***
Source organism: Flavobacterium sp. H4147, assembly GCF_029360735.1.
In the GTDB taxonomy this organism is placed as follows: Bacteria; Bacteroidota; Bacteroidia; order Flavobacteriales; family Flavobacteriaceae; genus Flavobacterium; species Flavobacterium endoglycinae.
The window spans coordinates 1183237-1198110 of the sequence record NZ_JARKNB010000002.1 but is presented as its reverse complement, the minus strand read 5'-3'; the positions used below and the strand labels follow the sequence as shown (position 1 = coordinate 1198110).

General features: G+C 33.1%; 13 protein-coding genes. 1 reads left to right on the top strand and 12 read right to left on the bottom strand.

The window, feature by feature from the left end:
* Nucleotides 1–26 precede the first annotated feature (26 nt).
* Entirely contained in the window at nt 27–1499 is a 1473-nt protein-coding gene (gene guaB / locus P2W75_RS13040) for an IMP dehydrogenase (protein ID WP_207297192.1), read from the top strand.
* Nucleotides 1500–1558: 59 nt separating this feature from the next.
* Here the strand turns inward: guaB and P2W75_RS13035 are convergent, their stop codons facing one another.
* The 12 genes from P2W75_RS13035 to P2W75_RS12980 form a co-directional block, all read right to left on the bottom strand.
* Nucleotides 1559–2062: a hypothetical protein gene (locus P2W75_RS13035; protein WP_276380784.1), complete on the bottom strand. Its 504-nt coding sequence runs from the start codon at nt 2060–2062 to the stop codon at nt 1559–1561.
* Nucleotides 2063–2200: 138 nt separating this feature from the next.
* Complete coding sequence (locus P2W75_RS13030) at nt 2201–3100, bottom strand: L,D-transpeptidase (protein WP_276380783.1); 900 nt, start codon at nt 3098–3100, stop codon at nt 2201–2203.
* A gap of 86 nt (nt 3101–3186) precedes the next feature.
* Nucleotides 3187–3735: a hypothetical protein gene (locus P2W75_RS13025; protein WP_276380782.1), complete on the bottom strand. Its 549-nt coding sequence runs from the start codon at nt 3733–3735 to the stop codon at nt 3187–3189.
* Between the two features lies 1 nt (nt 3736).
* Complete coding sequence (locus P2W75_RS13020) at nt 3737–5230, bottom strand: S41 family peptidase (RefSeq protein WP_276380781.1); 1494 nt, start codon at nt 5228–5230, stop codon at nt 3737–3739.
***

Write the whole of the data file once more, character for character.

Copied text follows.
Source organism: Flavobacterium sp. H4147, assembly GCF_029360735.1.
In the GTDB taxonomy this organism is placed as follows: Bacteria; Bacteroidota; Bacteroidia; order Flavobacteriales; family Flavobacteriaceae; genus Flavobacterium; species Flavobacterium endoglycinae.
The window spans coordinates 1183237-1198110 of the sequence record NZ_JARKNB010000002.1 but is presented as its reverse complement, the minus strand read 5'-3'; the positions used below and the strand labels follow the sequence as shown (position 1 = coordinate 1198110).

General features: G+C 33.1%; 13 protein-coding genes. 1 reads left to right on the top strand and 12 read right to left on the bottom strand.

The window, feature by feature from the left end:
* Nucleotides 1–26 precede the first annotated feature (26 nt).
* Entirely contained in the window at nt 27–1499 is a 1473-nt protein-coding gene (gene guaB / locus P2W75_RS13040) for an IMP dehydrogenase (protein ID WP_207297192.1), read from the top strand.
* Nucleotides 1500–1558: 59 nt separating this feature from the next.
* Here the strand turns inward: guaB and P2W75_RS13035 are convergent, their stop codons facing one another.
* The 12 genes from P2W75_RS13035 to P2W75_RS12980 form a co-directional block, all read right to left on the bottom strand.
* Nucleotides 1559–2062: a hypothetical protein gene (locus P2W75_RS13035; protein WP_276380784.1), complete on the bottom strand. Its 504-nt coding sequence runs from the start codon at nt 2060–2062 to the stop codon at nt 1559–1561.
* Nucleotides 2063–2200: 138 nt separating this feature from the next.
* Complete coding sequence (locus P2W75_RS13030) at nt 2201–3100, bottom strand: L,D-transpeptidase (protein WP_276380783.1); 900 nt, start codon at nt 3098–3100, stop codon at nt 2201–2203.
* A gap of 86 nt (nt 3101–3186) precedes the next feature.
* Nucleotides 3187–3735: a hypothetical protein gene (locus P2W75_RS13025; protein WP_276380782.1), complete on the bottom strand. Its 549-nt coding sequence runs from the start codon at nt 3733–3735 to the stop codon at nt 3187–3189.
* Between the two features lies 1 nt (nt 3736).
* Complete coding sequence (locus P2W75_RS13020) at nt 3737–5230, bottom strand: S41 family peptidase (RefSeq protein WP_276380781.1); 1494 nt, start codon at nt 5228–5230, stop codon at nt 3737–3739.